Civil matters[edit]

Most civil cases are heard solely by a judge. Appeals from final judgments of the Supreme Court in civil cases lie as of right to the Court of Appeal, and with the leave of the Court of Appeal and Supreme Court in some interlocutory matters or further appeals from Tribunals. Stipendiary and Circuit Magistrates can also hear and determine Civil cases if the amount claimed does not exceed BS$5,000.00...[2]

Court of Appeal[edit]

The Court of Appeal is made up of a President, the Chief Justice who, as head of the judiciary, is an ex officio member of the Court and sits at the invitation of the President, and not less than two and not more than four Justices of Appeal. The Court has jurisdiction to hear and determine appeals from judgments, orders and sentences made by the Supreme Court. The Court of Appeal also has the jurisdiction to hear and determine appeals from matters in a magisterial court in respect of indictable offences triable summarily on the grounds that - (i) the court had no jurisdiction or exceeded its jurisdiction in the matter; (ii) the decision was unreasonable, could not be supported by the evidence or was erroneous in point of law; (iii) the decision of the magistrate or the sentence passed was based on a wrong principle; (iv) some material illegality occurred affecting the merits of the case; or (v) the sentence was too severe or lenient.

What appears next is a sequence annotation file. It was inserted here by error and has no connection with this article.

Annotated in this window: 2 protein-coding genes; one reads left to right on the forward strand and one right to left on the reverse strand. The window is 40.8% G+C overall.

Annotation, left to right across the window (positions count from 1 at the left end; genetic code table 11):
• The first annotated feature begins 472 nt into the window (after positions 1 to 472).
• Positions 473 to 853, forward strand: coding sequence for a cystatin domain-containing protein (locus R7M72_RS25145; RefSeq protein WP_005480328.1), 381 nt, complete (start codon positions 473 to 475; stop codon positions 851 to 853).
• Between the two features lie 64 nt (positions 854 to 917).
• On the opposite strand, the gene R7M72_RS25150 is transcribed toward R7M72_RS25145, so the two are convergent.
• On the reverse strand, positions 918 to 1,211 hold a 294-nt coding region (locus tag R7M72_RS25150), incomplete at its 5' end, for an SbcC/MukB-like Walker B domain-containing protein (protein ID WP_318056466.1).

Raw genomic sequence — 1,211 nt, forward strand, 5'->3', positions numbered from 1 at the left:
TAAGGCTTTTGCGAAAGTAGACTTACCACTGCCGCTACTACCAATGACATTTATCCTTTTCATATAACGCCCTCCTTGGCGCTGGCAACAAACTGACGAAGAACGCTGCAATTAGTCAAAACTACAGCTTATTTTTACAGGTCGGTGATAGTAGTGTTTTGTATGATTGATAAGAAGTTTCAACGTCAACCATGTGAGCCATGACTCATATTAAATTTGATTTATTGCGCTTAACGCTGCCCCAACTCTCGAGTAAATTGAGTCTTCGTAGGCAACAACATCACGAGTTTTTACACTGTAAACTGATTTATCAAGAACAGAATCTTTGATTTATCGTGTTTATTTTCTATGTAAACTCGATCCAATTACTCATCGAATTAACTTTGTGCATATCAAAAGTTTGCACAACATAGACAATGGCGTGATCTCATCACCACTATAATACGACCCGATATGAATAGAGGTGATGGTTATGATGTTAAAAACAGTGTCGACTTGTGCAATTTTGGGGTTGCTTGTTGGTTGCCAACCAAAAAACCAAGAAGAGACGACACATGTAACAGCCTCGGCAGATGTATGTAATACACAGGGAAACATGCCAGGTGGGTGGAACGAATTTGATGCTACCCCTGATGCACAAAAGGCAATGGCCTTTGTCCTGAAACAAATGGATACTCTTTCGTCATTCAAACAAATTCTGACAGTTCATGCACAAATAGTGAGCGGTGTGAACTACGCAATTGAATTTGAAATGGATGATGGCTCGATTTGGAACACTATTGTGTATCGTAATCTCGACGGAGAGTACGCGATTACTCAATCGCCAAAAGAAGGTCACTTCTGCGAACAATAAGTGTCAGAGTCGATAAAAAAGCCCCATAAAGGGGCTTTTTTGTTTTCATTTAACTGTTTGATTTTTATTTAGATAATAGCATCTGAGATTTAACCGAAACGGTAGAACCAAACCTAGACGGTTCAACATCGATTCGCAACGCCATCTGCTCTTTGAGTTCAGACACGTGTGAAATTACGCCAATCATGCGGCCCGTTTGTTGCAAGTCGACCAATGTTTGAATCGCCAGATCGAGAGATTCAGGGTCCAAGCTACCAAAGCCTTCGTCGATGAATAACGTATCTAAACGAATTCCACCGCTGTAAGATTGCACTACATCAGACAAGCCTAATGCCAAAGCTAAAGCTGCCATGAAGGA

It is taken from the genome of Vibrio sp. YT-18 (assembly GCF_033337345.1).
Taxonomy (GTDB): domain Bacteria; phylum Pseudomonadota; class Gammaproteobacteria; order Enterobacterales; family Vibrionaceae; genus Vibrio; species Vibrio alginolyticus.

Supreme Court[edit]

The Supreme Court is third highest court in the adjudicative hierarchy of the Bahamas. The Supreme Court is made up of a Chief Justice and not more than eleven and not less than two Justices of the Court. The Chief Justice is appointed by The Governor-General on the recommendation of the Prime Minister after consultation with the Leader of the Opposition. Justices of the Supreme Court are appointed by The Governor-General on the advice of the Judicial and Legal Service Commission.

The Supreme Court has unlimited original jurisdiction in civil and criminal causes and matters and an appellate jurisdiction conferred on it by the Supreme Court Act, 1996 or any other law, which includes appeals from the Magistrates’ Court. Appeals made by the Supreme Court can be struck down by the Court of Appeal, which is the highest domestic court in the Bahamas; appeals can be made from either court to the Judicial Committee of the Privy Council, which is the highest court for the country.